When I visited Afghanistan in March, McChrystal's aides were optimistic about the campaign being launched in Kandahar, the Taliban's historic power base. Describing the strategy as a potential turning point in the war, they confidently showed reporters a timeline that began with a series of town meetings — shuras — to win public support, and culminated in military operations that would sweep the Taliban from the countryside around Kandahar by mid-August, when the holy month of Ramadan begins. "We're going to shura our way to success," one U.S. officer predicted.
But that's not what has happened. Local elders used the shuras to express their doubts about the military campaign. Some simply didn't want U.S. or Afghan troops in their neighborhoods. Others wanted to try negotiating with the Taliban first. The result of the shuras, instead of success, was a stalemate.
The offensive will still happen, just "more slowly than we had originally anticipated," McChrystal said. "It takes time to convince people," he said. "I don't intend to hurry it. ... It's more important we get it right than we get it fast."
Karzai, too, has been part of the problem. McChrystal and his aides were relying on the president, whose family comes from Kandahar province, to endorse the offensive and persuade his fellow Pashtuns to as well. "We're going to help Karzai step into the role of commander in chief," one of them said.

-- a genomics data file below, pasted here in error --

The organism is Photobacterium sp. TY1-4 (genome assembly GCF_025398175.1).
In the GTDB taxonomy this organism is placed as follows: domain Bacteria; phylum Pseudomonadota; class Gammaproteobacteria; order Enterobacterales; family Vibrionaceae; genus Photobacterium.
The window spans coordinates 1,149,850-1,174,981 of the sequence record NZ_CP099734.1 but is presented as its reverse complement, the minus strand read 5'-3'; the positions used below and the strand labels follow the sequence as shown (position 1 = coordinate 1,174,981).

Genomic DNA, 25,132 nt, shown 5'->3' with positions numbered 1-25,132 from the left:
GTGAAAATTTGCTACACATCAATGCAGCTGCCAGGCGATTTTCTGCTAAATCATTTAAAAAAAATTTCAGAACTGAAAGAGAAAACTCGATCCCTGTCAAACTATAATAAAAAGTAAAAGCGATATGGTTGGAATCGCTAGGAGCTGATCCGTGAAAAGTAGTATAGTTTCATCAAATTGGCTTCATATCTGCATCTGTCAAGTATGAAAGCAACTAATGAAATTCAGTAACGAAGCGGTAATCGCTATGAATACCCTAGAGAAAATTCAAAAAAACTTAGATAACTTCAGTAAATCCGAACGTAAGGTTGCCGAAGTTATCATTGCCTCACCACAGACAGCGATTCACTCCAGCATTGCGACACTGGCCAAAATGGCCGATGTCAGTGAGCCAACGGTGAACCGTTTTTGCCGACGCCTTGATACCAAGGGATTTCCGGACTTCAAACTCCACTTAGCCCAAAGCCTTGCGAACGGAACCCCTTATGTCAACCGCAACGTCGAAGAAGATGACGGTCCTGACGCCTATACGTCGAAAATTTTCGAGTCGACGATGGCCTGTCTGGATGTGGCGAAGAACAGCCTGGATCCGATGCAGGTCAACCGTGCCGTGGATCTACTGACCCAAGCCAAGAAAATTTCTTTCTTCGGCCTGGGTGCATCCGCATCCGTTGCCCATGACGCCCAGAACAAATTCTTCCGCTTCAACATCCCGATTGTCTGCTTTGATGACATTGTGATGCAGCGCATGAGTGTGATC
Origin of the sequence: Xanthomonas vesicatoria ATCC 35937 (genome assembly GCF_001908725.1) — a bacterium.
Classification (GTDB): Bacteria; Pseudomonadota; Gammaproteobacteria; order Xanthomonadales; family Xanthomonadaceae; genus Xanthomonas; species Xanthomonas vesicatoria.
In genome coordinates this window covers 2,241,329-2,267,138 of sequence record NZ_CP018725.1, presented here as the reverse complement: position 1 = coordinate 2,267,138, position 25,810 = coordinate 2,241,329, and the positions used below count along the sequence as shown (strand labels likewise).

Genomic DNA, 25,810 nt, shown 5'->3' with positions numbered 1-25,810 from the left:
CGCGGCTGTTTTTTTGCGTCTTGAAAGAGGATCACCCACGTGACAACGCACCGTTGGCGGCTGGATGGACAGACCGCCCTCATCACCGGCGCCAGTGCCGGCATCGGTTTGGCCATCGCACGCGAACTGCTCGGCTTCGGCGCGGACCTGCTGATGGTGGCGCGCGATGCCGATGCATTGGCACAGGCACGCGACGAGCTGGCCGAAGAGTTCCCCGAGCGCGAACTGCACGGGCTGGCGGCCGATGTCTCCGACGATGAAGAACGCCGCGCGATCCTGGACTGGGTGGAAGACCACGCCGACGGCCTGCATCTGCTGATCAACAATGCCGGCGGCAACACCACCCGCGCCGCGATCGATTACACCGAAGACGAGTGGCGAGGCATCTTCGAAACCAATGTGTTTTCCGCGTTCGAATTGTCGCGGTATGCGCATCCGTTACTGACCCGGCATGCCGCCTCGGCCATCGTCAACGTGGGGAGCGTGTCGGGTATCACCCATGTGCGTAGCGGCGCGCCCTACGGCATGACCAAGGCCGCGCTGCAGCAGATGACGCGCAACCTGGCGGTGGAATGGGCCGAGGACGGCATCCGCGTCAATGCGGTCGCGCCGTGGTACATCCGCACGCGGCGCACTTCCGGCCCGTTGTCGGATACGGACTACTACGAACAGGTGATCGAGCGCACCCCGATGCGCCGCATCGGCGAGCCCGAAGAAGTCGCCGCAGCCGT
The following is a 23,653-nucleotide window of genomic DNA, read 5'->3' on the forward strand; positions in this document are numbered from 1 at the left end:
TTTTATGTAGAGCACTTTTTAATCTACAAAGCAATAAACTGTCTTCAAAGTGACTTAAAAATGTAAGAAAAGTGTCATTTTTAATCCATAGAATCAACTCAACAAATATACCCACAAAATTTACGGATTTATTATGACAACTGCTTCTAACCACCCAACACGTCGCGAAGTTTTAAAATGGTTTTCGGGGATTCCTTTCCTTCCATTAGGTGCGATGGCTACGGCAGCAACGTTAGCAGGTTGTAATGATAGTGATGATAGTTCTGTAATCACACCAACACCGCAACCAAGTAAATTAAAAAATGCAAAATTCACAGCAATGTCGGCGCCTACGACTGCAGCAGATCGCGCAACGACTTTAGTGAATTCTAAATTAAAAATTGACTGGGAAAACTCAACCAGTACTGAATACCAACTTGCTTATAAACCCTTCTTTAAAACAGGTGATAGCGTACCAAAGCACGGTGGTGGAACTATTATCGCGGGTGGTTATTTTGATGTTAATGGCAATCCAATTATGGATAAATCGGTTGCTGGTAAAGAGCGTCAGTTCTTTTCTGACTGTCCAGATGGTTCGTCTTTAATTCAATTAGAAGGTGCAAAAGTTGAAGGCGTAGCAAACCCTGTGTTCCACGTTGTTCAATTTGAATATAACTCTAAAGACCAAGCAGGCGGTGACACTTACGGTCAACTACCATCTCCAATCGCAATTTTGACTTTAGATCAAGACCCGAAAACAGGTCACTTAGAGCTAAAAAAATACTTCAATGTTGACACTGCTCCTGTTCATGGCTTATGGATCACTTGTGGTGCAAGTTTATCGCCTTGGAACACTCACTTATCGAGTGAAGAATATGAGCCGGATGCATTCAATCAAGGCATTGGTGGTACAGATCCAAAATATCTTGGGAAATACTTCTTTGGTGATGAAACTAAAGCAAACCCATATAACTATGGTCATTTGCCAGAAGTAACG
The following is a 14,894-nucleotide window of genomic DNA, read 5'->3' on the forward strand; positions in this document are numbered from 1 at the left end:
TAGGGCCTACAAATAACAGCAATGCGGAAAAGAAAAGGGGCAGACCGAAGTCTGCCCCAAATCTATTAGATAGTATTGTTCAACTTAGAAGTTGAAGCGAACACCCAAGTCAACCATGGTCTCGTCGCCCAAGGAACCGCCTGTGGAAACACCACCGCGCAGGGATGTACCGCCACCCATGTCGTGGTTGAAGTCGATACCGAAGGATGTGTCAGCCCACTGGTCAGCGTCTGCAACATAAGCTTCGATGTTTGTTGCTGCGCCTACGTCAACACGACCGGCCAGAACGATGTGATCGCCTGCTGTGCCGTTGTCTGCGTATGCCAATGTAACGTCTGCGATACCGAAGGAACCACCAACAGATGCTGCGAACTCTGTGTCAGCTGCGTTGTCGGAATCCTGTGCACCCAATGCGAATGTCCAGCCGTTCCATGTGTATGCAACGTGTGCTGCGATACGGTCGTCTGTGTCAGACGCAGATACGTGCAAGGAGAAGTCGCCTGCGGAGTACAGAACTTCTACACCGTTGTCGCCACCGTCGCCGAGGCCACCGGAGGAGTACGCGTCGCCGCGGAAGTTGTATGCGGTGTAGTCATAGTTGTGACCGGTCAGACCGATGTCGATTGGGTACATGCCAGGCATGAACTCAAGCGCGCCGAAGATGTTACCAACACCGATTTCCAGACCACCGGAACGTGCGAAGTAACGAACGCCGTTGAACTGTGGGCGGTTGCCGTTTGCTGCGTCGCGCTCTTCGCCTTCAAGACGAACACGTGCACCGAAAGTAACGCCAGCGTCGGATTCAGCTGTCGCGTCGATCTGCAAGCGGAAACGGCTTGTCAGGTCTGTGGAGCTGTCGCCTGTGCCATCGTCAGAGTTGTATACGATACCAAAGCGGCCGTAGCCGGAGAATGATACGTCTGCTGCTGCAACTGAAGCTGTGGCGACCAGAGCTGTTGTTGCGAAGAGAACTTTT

Instead, Karzai has waffled. Instead of acting as commander in chief, he has opted for a role as mediator-in-chief, promising Kandaharis that the offensive would not move forward over their objections.
That's not the only issue on which the mercurial president has refused to follow the recommendations of his U.S. patrons. He has launched back-channel talks with Taliban leaders, to the alarm of Western governments that aren't sure what he's up to. And, earlier this month, he pushed two of the Obama administration's favorite ministers out of his government, Interior Minister Hanif Atmar and intelligence chief Amrullah Saleh. That's very bad news, diplomats say, because the United States and its allies have counted on being able to work directly with competent Cabinet ministers like Atmar and Saleh to make Afghanistan's government function. (Karzai is "hopeless" as a manager, a diplomat in Kabul told me.) Indeed, one of the reasons Karzai forced the two men out was that he reportedly felt they had grown too close to the Americans.